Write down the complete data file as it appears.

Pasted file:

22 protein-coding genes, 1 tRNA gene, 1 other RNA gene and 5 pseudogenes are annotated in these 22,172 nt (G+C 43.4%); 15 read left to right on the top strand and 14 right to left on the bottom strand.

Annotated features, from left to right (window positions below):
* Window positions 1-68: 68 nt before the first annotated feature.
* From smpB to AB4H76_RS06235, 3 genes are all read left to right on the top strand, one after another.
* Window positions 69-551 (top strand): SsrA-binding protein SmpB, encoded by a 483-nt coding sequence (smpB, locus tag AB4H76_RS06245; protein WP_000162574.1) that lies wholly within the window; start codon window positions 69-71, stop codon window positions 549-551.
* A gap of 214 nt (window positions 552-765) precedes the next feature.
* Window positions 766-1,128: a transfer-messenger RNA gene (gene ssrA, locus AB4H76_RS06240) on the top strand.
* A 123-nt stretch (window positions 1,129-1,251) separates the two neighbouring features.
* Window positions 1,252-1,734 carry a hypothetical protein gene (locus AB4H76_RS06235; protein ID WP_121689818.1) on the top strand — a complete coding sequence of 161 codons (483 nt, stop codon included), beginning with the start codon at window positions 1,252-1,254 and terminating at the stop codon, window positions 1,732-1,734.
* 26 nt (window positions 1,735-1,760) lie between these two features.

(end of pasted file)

22 protein-coding genes, 1 tRNA gene, 1 other RNA gene and 5 pseudogenes are annotated in these 22,172 nt (G+C 43.4%); 15 read left to right on the top strand and 14 right to left on the bottom strand.

Annotated features, from left to right (window positions below):
* Window positions 1-68: 68 nt before the first annotated feature.
* From smpB to AB4H76_RS06235, 3 genes are all read left to right on the top strand, one after another.
* Window positions 69-551 (top strand): SsrA-binding protein SmpB, encoded by a 483-nt coding sequence (smpB, locus tag AB4H76_RS06245; protein WP_000162574.1) that lies wholly within the window; start codon window positions 69-71, stop codon window positions 549-551.
* A gap of 214 nt (window positions 552-765) precedes the next feature.
* Window positions 766-1,128: a transfer-messenger RNA gene (gene ssrA, locus AB4H76_RS06240) on the top strand.
* A 123-nt stretch (window positions 1,129-1,251) separates the two neighbouring features.
* Window positions 1,252-1,734 carry a hypothetical protein gene (locus AB4H76_RS06235; protein ID WP_121689818.1) on the top strand — a complete coding sequence of 161 codons (483 nt, stop codon included), beginning with the start codon at window positions 1,252-1,254 and terminating at the stop codon, window positions 1,732-1,734.
* 26 nt (window positions 1,735-1,760) lie between these two features.